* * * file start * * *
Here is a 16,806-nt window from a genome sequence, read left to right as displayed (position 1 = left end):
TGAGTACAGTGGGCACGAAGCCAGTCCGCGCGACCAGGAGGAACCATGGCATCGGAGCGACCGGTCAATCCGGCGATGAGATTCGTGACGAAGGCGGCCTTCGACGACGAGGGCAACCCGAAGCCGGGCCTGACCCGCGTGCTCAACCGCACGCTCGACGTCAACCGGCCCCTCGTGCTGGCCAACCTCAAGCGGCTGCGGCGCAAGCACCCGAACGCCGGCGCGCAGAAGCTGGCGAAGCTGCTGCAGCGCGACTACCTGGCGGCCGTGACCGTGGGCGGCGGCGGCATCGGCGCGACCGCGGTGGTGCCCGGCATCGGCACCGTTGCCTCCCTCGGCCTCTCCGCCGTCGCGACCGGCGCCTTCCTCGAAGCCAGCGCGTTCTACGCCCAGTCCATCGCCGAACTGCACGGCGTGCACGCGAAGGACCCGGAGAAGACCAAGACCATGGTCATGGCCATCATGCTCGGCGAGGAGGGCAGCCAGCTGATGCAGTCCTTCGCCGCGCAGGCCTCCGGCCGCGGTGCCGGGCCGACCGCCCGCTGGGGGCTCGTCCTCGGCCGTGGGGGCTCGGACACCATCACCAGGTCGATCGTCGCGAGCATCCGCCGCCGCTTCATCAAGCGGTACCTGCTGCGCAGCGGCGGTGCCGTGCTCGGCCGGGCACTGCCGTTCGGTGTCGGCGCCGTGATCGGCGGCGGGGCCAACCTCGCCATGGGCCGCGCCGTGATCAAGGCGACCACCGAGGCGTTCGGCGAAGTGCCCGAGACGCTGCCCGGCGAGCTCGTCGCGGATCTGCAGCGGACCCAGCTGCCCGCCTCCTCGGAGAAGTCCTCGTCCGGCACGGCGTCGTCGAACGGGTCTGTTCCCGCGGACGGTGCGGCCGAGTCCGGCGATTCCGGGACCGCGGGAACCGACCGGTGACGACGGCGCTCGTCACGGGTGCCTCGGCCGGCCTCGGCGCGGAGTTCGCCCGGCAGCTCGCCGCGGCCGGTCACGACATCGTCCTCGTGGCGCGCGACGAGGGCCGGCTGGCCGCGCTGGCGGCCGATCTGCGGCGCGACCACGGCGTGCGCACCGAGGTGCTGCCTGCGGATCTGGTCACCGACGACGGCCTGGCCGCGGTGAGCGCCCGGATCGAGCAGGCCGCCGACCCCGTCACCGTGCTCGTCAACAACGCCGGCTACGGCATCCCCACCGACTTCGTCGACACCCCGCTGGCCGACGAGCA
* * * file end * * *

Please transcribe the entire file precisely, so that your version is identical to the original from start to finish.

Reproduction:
Here is a 16,806-nt window from a genome sequence, read left to right as displayed (position 1 = left end):
TGAGTACAGTGGGCACGAAGCCAGTCCGCGCGACCAGGAGGAACCATGGCATCGGAGCGACCGGTCAATCCGGCGATGAGATTCGTGACGAAGGCGGCCTTCGACGACGAGGGCAACCCGAAGCCGGGCCTGACCCGCGTGCTCAACCGCACGCTCGACGTCAACCGGCCCCTCGTGCTGGCCAACCTCAAGCGGCTGCGGCGCAAGCACCCGAACGCCGGCGCGCAGAAGCTGGCGAAGCTGCTGCAGCGCGACTACCTGGCGGCCGTGACCGTGGGCGGCGGCGGCATCGGCGCGACCGCGGTGGTGCCCGGCATCGGCACCGTTGCCTCCCTCGGCCTCTCCGCCGTCGCGACCGGCGCCTTCCTCGAAGCCAGCGCGTTCTACGCCCAGTCCATCGCCGAACTGCACGGCGTGCACGCGAAGGACCCGGAGAAGACCAAGACCATGGTCATGGCCATCATGCTCGGCGAGGAGGGCAGCCAGCTGATGCAGTCCTTCGCCGCGCAGGCCTCCGGCCGCGGTGCCGGGCCGACCGCCCGCTGGGGGCTCGTCCTCGGCCGTGGGGGCTCGGACACCATCACCAGGTCGATCGTCGCGAGCATCCGCCGCCGCTTCATCAAGCGGTACCTGCTGCGCAGCGGCGGTGCCGTGCTCGGCCGGGCACTGCCGTTCGGTGTCGGCGCCGTGATCGGCGGCGGGGCCAACCTCGCCATGGGCCGCGCCGTGATCAAGGCGACCACCGAGGCGTTCGGCGAAGTGCCCGAGACGCTGCCCGGCGAGCTCGTCGCGGATCTGCAGCGGACCCAGCTGCCCGCCTCCTCGGAGAAGTCCTCGTCCGGCACGGCGTCGTCGAACGGGTCTGTTCCCGCGGACGGTGCGGCCGAGTCCGGCGATTCCGGGACCGCGGGAACCGACCGGTGACGACGGCGCTCGTCACGGGTGCCTCGGCCGGCCTCGGCGCGGAGTTCGCCCGGCAGCTCGCCGCGGCCGGTCACGACATCGTCCTCGTGGCGCGCGACGAGGGCCGGCTGGCCGCGCTGGCGGCCGATCTGCGGCGCGACCACGGCGTGCGCACCGAGGTGCTGCCTGCGGATCTGGTCACCGACGACGGCCTGGCCGCGGTGAGCGCCCGGATCGAGCAGGCCGCCGACCCCGTCACCGTGCTCGTCAACAACGCCGGCTACGGCATCCCCACCGACTTCGTCGACACCCCGCTGGCCGACGAGCA